I am glad that I was chosen as one of the winners for the giveaway and so we welcome The Good Little Wolf and let’s try to get to know him.
What makes for a Good Little Wolfie? The book begins with a few familiar characters such as Little Red and the extremely famous Three Little Pigs listening intently to a story about a good little wolf named Rolf who was best friends with a blue-haired Granny named Mrs. Boggins.
This is how our wolf was characterized:
He liked baking tasty cakes.
He ate up all his vegetables.
And he was always nice to his friends.
The Anima and Animus: Big Bad Wolf meets Good Little Wolf. Very strange that this little wolf could be so well-mannered, polite, and … nice. Goes against the grain of everything we know about wolves in storybooks (as Lauren Child has managed to point out to us in our review of her Beware of the Storybook Wolves). It is also what makes this book unique and special.
“Real wolves howl at the moon!” hooted the Big Bad Wolf.
“Real wolves blow houses in! Real wolves eat people up!”
I like how this seemingly-simple tale can actually raise a few philosophical conundrum and identity questions/issues to teenagers, older children, young adults. Are you how you behave? Are you defined by what you do? If our good little wolf does not do all these things because he chooses not to do these things, would this make him less of a wolf even though he looks like a wolf, feels like a wolf and smells like a wolf as Big Bad Wolf has meticulously inspected.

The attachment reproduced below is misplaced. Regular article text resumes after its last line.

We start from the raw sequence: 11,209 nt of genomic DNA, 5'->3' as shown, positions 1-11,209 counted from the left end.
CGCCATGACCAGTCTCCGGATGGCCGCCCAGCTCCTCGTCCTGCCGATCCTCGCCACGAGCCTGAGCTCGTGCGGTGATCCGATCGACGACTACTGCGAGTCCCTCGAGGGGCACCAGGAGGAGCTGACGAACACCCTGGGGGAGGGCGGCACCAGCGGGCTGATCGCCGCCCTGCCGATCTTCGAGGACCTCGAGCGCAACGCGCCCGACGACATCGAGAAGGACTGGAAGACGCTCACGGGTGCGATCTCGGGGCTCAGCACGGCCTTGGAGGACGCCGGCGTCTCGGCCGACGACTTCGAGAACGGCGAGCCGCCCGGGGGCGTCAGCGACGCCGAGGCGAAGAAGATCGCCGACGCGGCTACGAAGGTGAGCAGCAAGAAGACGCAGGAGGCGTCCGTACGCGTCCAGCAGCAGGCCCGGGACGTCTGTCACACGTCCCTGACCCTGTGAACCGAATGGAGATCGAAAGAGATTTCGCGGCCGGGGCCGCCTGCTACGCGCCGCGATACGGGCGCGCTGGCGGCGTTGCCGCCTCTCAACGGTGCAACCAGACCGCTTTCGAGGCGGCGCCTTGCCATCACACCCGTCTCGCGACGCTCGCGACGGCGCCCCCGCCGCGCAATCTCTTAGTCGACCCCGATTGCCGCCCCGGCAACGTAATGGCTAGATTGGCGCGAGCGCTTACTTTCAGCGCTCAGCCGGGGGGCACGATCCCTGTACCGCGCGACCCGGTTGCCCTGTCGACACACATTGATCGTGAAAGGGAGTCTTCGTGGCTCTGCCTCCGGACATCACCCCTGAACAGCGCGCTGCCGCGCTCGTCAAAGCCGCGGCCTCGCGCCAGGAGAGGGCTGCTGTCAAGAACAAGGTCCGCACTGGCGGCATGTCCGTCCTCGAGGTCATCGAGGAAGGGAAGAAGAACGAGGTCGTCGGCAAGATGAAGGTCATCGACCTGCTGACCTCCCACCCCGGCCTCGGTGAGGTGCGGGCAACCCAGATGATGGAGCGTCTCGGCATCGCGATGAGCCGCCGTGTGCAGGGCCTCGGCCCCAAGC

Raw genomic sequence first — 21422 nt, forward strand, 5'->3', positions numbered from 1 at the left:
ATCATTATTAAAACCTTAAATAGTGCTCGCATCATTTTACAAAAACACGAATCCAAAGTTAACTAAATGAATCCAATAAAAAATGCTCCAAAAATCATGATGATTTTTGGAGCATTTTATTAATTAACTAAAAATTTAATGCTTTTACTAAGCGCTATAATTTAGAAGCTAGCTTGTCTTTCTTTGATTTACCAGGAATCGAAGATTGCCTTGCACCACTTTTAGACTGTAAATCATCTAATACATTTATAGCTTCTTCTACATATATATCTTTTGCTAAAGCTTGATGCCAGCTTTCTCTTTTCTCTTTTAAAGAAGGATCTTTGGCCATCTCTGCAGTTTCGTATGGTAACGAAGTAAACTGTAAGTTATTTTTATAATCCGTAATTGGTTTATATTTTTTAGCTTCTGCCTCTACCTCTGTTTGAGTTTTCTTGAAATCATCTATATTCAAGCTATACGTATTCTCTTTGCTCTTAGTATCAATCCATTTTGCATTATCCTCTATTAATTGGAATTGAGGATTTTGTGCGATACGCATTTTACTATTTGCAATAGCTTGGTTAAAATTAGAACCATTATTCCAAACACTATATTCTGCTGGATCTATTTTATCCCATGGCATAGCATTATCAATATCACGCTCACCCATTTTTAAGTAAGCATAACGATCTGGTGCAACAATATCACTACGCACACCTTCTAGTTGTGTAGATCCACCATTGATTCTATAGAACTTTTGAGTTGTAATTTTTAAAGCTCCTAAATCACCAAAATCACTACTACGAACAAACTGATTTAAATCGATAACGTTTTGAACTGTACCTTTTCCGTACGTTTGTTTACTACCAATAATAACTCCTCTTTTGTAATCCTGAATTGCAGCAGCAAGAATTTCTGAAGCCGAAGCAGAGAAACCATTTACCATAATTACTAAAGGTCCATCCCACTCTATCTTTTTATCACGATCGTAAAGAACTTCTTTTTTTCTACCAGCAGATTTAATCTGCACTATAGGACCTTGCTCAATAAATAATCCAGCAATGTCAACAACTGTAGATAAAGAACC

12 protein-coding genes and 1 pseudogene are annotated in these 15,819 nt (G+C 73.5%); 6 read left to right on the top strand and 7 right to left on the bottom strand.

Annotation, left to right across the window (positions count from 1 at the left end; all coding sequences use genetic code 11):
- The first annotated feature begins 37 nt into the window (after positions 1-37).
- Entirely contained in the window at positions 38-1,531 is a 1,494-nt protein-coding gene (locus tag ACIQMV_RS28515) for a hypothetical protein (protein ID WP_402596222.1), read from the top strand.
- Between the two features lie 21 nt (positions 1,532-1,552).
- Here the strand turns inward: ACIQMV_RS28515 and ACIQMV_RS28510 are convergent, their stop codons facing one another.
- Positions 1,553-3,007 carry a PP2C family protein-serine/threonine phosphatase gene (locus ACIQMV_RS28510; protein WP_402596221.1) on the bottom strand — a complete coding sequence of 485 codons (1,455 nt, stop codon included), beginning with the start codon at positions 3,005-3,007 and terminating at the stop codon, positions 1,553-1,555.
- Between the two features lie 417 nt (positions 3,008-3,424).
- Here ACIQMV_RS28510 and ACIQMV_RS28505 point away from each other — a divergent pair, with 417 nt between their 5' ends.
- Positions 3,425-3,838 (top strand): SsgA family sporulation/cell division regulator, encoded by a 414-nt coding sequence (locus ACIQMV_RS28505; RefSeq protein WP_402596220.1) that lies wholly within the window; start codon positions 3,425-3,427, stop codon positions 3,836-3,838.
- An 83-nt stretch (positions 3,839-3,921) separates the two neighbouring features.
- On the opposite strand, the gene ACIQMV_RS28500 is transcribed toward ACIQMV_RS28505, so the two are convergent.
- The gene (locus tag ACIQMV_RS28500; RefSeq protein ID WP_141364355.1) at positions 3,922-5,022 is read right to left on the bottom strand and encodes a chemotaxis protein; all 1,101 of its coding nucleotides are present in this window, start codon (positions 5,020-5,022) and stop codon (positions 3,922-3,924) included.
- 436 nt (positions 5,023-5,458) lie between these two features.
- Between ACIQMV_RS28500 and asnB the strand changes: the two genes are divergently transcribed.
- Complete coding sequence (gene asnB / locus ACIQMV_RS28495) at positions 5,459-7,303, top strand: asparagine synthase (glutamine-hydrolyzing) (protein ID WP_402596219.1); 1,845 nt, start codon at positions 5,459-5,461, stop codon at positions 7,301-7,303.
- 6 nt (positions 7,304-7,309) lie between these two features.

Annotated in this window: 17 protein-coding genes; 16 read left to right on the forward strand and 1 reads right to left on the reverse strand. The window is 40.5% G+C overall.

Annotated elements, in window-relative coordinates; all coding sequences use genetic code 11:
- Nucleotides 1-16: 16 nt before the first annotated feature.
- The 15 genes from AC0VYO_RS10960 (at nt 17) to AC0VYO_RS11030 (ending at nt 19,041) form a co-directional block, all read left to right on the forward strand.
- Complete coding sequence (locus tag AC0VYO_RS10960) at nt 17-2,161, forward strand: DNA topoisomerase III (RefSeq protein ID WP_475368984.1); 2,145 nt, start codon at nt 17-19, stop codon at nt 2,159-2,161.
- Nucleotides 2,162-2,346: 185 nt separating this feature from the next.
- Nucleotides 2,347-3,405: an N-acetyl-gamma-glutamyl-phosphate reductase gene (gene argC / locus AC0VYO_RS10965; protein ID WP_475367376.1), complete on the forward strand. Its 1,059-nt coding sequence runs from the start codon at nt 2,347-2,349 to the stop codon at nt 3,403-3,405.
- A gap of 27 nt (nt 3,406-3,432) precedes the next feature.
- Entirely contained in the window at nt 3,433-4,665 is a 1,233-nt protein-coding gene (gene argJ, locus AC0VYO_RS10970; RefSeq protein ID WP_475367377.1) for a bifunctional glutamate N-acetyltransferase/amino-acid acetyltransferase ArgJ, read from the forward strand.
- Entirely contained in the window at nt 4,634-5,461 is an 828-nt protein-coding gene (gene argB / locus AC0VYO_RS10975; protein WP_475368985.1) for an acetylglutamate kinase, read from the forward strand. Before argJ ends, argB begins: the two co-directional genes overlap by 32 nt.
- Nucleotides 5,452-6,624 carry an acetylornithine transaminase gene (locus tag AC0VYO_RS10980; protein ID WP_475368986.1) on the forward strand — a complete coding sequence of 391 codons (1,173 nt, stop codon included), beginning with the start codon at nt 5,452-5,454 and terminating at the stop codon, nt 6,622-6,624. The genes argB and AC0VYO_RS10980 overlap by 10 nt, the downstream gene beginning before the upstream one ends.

Can Anyone Ever be Other than Who they Are? This was the thought that was recurrent in my mind as I enjoyed and relished each page of this charming book. When the Big Bad Wolf (a few spoilers here I am afraid) announced that he would stop being bad “first thing tomorrow” – isn’t it in his nature to deceive? To lie? To manipulate people to get what he wants? Must be the psychologist in me talking. Or the cynic, perhaps? For younger kids, it would be nice to introduce such a novel concept: wolves being harmless and kind and eating their veggies dutifully.
A few things that can be raised in a potential discussion among older kids or teenagers though: What makes you who you are? Can there really be a good little wolf? An honest politician? A faithful man? Can people change – and what does it mean: to change? Are you going against your nature if you change? Is this what evolution or growth means: to be better than one’s self? What is “better?” Who defines this? Grab a copy of the book and let’s discuss. =)
Good Little Wolf by Nadia Shireen. Jonathan Cape, London, 2011. Book was a giveaway from Zoe in Playing by the Book.